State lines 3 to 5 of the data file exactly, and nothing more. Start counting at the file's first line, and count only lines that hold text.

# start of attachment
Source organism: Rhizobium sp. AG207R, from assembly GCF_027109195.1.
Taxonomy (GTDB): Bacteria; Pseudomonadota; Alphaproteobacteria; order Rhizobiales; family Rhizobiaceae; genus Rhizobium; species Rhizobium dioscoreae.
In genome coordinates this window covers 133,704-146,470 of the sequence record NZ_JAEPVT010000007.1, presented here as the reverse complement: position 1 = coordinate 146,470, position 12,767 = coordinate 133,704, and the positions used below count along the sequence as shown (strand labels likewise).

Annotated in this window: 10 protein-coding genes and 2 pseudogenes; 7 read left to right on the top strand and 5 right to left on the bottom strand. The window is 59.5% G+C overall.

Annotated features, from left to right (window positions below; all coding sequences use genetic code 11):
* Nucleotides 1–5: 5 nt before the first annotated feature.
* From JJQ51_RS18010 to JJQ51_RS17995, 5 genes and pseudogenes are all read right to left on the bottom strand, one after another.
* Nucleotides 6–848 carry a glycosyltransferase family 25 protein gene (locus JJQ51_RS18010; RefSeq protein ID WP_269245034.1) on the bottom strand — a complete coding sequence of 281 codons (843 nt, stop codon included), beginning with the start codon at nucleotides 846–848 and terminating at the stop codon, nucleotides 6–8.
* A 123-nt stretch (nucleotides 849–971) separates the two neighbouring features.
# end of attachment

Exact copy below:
In genome coordinates this window covers 133,704-146,470 of the sequence record NZ_JAEPVT010000007.1, presented here as the reverse complement: position 1 = coordinate 146,470, position 12,767 = coordinate 133,704, and the positions used below count along the sequence as shown (strand labels likewise).

Annotated in this window: 10 protein-coding genes and 2 pseudogenes; 7 read left to right on the top strand and 5 right to left on the bottom strand. The window is 59.5% G+C overall.

Annotated features, from left to right (window positions below; all coding sequences use genetic code 11):